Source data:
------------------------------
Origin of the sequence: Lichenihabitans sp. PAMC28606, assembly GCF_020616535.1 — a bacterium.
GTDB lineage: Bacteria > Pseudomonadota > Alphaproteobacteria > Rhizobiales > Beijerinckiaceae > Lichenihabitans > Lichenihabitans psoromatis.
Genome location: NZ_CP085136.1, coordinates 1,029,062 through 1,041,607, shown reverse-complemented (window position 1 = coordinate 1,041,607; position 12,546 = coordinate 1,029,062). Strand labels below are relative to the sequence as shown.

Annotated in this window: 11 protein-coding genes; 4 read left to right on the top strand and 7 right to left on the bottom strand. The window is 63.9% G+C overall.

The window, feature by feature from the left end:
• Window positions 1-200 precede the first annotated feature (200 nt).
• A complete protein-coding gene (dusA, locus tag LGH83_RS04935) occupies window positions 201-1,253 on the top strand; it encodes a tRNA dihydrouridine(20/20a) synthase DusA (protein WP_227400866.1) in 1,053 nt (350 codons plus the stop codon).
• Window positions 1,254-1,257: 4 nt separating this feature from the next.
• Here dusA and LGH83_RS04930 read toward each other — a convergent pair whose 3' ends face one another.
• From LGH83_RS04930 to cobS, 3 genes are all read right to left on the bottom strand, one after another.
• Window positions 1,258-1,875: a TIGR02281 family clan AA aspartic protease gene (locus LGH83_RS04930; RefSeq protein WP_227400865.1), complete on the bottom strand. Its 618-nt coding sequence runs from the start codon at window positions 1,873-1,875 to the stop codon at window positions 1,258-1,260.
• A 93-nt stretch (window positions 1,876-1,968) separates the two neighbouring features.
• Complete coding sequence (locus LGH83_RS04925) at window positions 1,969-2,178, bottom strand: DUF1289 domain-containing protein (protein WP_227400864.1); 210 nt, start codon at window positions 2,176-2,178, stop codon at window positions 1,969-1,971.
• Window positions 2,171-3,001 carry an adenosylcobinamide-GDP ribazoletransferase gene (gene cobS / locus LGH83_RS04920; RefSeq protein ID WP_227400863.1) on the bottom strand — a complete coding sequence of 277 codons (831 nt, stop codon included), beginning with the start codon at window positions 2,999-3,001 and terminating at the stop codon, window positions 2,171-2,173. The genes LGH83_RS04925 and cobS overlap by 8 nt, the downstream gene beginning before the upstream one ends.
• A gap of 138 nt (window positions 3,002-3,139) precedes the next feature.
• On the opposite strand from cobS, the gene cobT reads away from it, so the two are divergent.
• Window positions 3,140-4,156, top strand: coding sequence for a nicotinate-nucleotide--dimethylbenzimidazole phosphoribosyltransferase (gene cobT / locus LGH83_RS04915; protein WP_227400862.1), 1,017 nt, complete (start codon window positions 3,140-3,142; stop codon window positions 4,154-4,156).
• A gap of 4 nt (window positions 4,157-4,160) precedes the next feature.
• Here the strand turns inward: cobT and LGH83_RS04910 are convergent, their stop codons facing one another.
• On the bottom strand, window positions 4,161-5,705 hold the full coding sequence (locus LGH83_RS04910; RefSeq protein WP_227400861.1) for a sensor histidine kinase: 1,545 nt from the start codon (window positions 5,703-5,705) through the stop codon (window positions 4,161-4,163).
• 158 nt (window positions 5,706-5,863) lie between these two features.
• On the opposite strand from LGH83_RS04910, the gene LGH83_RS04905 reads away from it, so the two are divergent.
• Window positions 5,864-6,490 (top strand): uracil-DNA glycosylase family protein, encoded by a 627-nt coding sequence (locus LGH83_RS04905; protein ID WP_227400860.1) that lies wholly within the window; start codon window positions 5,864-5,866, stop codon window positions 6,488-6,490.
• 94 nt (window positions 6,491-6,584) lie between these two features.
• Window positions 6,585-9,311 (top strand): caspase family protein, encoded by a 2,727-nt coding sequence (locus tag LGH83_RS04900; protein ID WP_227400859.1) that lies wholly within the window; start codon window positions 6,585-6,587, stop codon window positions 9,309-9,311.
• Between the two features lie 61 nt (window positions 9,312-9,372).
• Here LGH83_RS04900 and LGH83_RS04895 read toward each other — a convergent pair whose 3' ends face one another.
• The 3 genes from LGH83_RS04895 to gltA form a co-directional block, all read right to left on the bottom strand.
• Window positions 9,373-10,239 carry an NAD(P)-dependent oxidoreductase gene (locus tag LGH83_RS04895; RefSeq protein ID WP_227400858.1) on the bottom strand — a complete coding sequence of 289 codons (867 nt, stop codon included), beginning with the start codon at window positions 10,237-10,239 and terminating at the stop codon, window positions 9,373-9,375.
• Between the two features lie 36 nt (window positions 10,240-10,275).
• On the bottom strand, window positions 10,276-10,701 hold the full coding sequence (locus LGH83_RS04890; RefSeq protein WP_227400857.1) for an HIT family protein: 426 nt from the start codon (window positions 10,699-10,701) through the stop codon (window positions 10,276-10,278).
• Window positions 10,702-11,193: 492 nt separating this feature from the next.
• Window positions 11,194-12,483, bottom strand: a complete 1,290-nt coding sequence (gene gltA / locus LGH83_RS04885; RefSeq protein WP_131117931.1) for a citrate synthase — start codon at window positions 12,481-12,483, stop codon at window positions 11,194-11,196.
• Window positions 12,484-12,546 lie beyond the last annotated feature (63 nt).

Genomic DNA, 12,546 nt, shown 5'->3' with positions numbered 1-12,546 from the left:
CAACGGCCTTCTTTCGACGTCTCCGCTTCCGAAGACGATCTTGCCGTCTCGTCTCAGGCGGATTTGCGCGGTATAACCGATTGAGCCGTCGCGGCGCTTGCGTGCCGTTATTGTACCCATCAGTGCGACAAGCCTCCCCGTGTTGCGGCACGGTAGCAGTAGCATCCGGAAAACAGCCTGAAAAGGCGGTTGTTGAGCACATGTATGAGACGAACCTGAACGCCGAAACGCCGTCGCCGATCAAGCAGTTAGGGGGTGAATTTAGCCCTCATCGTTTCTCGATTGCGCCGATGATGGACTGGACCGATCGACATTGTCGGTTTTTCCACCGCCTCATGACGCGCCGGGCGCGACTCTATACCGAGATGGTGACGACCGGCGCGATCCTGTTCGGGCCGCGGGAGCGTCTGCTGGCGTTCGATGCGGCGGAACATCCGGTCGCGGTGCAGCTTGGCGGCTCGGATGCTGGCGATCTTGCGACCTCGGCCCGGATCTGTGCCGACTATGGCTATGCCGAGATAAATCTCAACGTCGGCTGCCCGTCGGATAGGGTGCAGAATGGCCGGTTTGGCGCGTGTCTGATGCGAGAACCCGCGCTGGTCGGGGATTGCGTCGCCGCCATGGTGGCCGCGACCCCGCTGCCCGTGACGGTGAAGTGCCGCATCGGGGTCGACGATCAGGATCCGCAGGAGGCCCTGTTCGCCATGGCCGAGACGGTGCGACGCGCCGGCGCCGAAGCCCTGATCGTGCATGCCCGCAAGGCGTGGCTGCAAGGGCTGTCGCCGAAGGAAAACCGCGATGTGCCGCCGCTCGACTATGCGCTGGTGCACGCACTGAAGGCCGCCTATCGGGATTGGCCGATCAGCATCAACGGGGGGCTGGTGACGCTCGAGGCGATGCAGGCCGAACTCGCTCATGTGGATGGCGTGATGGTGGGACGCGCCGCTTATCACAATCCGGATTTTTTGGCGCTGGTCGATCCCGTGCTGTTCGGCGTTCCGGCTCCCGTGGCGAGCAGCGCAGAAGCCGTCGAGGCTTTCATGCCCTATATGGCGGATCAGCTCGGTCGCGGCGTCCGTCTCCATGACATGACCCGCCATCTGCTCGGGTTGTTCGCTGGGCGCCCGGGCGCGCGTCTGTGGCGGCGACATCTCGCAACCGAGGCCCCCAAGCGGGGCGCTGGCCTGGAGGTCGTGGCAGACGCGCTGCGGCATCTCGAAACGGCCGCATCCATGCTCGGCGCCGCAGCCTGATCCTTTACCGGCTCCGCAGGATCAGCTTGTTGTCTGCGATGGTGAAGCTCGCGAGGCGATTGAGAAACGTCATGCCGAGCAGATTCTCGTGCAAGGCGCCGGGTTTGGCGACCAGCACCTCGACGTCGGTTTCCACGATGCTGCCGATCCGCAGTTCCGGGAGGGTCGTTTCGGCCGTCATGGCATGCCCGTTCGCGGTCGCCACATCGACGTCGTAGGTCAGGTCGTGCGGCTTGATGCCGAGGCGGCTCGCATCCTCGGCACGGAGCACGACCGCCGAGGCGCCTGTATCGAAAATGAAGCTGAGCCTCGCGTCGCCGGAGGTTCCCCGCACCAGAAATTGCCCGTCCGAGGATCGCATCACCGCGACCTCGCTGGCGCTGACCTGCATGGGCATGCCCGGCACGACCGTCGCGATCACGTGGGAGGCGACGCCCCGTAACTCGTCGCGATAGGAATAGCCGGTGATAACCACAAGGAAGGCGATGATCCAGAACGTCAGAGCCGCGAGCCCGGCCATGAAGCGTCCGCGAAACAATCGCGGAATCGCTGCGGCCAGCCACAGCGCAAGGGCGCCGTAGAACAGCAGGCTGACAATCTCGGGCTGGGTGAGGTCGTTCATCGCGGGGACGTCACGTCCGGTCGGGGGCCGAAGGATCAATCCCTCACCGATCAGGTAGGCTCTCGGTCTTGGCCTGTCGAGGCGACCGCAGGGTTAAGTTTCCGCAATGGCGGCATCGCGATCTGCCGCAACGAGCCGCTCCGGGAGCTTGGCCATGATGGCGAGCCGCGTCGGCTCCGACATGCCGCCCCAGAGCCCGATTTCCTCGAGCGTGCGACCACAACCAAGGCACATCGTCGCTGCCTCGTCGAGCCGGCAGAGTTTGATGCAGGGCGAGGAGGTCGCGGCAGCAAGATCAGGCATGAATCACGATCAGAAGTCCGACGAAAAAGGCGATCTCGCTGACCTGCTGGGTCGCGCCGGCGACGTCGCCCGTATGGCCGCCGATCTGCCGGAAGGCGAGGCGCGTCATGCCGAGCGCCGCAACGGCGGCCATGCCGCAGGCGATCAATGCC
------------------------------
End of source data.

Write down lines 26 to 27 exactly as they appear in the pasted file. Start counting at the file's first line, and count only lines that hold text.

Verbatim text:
• Between the two features lie 61 nt (window positions 9,312-9,372).
• Here LGH83_RS04900 and LGH83_RS04895 read toward each other — a convergent pair whose 3' ends face one another.